I stare into the sun, trying to catch a glimpse of the ghosts of all the great minds that once (2400 years ago) walked the streets I’m now walking.
I breathe in the same air, but, just like those who drink in the same bars Bukowksi and Thomas did, I can’t find the light.
The Same Barroom
tiny confines like a wet coffin in the sand; you could smell the urine from across the street.
people flocked it, sometimes, because it was cheap. good for a quick buzz for broke college students.
and the drunkards. the music was more than decent, and whenever they saw me “Purple Rain” would come up. just as soon as I was halfway into my first beer—and the song got me through another bottle, perhaps two.
it was the song under which I met her; the music and rhythm under which we danced and smiled to one another for the very first time. we were still not too far gone, just becoming believers of love at first sight. I guess, despite my cruel pessimism, I once was a romantic like Byron and Shelley; not melancholy seeker like Keats, not suicidal like Chatterton. not down to the gnarly reality like Buk and Hem. just a drinker, sometimes opium user like Poe and Coleridge. and she knew all these names too.
we were young, foolish, dreamers. and one meeting of glances in that dirty barroom was more than enough to commence a fairytale with no happy ending. after the spike took her away
I returned to the barroom—after a long period of solemn drinking in the darkness—seeking for a pair of eyes even faintly resembling the bright green eyes that used to stare at me through the darkness of permanent midnight.
still no luck; I’m still drinking bars dry, refusing to stop searching.
Long Nights of Nothingness
I’ve always thought the junk nights and booze mornings to be the permanent midnight;
now, after a (temporary and horrid) break I realize, in great horror,
that they were the true nights of living.
chasing dragons in meadows-- as bad as it sometimes was and the consequences it had--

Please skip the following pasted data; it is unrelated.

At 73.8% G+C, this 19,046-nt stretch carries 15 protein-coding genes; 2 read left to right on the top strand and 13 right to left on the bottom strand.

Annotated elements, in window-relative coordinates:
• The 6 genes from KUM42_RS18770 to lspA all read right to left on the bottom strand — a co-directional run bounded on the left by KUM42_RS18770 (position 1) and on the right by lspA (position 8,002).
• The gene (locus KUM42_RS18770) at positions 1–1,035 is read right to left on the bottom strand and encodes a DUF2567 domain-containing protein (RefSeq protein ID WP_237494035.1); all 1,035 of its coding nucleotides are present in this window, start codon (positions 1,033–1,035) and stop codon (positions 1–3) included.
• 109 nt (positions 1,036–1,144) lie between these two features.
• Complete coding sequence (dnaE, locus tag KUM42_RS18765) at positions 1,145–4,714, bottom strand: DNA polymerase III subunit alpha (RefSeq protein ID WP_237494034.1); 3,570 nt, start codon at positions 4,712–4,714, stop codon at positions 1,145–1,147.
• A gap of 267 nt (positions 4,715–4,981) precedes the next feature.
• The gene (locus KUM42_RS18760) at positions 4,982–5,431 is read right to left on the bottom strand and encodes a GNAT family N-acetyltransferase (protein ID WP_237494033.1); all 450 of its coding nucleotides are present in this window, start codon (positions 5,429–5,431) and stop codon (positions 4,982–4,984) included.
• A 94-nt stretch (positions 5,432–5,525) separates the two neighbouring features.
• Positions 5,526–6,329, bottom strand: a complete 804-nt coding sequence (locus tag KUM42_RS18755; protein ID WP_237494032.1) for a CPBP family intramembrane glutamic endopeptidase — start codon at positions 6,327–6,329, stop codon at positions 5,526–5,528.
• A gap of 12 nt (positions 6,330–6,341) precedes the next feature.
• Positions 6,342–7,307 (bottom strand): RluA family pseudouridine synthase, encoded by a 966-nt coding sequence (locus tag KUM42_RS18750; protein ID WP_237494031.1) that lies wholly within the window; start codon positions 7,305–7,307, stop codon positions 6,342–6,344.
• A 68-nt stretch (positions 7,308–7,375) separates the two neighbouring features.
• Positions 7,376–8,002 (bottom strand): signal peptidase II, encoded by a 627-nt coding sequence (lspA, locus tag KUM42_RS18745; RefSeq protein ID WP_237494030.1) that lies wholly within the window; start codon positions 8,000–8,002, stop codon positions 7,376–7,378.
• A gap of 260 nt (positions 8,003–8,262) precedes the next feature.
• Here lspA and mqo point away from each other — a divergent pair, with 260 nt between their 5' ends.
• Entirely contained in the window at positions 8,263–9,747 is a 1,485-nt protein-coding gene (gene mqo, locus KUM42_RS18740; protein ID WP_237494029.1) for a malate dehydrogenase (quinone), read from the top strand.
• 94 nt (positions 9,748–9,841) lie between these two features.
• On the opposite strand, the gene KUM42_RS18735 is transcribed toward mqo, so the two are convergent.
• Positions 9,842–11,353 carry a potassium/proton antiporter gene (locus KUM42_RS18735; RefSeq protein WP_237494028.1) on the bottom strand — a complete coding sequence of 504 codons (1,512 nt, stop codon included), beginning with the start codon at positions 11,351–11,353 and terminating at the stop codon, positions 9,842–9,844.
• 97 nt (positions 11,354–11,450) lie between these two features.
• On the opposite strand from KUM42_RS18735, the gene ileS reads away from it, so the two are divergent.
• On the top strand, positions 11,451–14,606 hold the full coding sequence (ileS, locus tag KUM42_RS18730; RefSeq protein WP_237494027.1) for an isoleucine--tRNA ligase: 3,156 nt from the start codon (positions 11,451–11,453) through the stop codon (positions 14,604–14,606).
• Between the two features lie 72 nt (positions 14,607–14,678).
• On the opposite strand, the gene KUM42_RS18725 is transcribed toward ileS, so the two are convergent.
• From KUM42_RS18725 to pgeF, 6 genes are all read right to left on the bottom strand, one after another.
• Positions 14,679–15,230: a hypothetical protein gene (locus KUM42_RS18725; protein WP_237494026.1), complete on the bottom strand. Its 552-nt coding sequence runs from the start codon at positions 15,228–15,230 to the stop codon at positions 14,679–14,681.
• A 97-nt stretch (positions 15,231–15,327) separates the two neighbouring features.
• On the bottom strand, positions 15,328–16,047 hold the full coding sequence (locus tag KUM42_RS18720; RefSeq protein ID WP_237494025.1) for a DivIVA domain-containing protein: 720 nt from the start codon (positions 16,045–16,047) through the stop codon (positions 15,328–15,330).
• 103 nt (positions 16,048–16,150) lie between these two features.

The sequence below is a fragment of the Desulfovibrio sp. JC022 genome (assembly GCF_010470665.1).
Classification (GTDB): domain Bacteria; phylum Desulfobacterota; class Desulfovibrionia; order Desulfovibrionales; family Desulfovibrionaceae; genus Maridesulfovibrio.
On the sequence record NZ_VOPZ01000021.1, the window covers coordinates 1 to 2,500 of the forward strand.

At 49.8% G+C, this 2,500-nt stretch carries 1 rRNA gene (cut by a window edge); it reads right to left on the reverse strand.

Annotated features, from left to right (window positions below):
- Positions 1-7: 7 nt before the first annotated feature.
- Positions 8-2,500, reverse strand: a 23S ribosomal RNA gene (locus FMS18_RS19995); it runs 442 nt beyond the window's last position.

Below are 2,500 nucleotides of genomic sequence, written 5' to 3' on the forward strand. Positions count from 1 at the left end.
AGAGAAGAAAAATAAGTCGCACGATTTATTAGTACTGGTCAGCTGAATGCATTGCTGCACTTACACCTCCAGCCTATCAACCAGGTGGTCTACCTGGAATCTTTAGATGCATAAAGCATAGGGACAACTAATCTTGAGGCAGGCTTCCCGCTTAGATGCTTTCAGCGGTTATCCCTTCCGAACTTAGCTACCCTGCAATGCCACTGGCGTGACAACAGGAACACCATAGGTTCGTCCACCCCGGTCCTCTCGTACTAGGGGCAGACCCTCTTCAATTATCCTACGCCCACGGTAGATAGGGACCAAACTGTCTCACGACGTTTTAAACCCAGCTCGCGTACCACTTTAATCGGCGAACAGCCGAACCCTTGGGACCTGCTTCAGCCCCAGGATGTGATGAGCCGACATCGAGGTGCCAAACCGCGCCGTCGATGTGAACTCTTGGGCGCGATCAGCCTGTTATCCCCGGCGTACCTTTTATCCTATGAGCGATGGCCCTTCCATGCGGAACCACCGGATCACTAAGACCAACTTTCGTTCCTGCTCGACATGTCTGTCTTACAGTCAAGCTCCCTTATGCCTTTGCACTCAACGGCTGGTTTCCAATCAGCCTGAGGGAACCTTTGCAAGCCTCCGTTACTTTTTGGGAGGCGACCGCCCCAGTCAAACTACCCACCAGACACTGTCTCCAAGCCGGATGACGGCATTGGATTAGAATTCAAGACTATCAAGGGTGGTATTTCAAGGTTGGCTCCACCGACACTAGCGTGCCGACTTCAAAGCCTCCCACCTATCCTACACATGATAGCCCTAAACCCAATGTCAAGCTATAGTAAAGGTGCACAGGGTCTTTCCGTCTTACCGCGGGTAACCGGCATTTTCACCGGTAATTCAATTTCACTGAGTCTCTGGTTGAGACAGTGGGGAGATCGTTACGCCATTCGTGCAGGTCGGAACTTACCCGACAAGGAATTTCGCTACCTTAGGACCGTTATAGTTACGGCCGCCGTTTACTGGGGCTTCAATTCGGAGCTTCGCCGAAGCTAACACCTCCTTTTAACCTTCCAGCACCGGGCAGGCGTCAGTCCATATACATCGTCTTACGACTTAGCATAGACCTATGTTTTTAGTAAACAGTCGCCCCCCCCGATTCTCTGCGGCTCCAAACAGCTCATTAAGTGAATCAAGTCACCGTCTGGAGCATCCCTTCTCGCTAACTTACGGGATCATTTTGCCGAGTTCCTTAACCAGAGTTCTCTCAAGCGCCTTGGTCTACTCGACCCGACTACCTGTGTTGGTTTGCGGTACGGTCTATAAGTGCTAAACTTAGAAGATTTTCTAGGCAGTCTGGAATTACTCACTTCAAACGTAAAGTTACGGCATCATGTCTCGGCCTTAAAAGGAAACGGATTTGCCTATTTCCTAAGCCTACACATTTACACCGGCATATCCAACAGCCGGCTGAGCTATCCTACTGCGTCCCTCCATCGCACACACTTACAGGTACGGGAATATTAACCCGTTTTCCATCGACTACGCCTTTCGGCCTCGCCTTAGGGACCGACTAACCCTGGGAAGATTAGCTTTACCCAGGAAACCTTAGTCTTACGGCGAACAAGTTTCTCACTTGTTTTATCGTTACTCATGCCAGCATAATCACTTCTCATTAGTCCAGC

made me feel more alive than visiting fancy lounges and night clubs with childhood friends.
going to dance clubs does nothing for me, nor spending a night playing board games and downing green beer from lukewarm bottles.
I still drink, but not in the same pace.
I’ve retired the needle (gone cold turkey twice, still alive—someone down there must really not want me), and the glass-pipe was hidden in the attic of an apartment someone else now calls home.
same apartment wherein Emily died, wherein I died, and countless of nameless faces slept during seven long, cold years.
thousands of empty bottles furnished the wooden floor and millions of words were typed on that desk under the window overlooking a dull office complex.
someone else lives there now, oblivious to the ghosts still residing within the four deaf walls.
I’m here, recalling; getting ready to visit yet another fancy bar where gin and tonics are overpriced and weak and the beer is green.
I stare outside my window at the growing darkness trying to understand why I said yes to this outing.
perhaps, out of duty toward friends. who the fuck knows. I don’t, so… probably no one knows for certain.
I’ll have a few drinks, they’ll call me a heavy drinker-- because they haven’t seen a real heavyweight (or me in my heyday)-- and come morning I’ll wake up with a “longing hangover” desperately searching for beer and wine in the fridge, craving to get drunk and see my soul liberated.
next day will come, and another shall dawn; it always does, always will until the sun explodes in a couple billion years from now and none of us will be there to witness the fireworks.
the blue plume smoke thins out and disappears, and so does Emily’s glance that briefly emerged from within the cloud looking at me with contemptuous love; contempt for what I’ve become, love for who I was.
the moment’s gone, Emily’s dust in the wind, and all I know is I have to shower and make myself presentable for the “good” people of whichever bar I’ll visit.
goodnight, and I hope there’s a barfly somewhere in the world drinking a drink for me, the lost brother from another corner stool.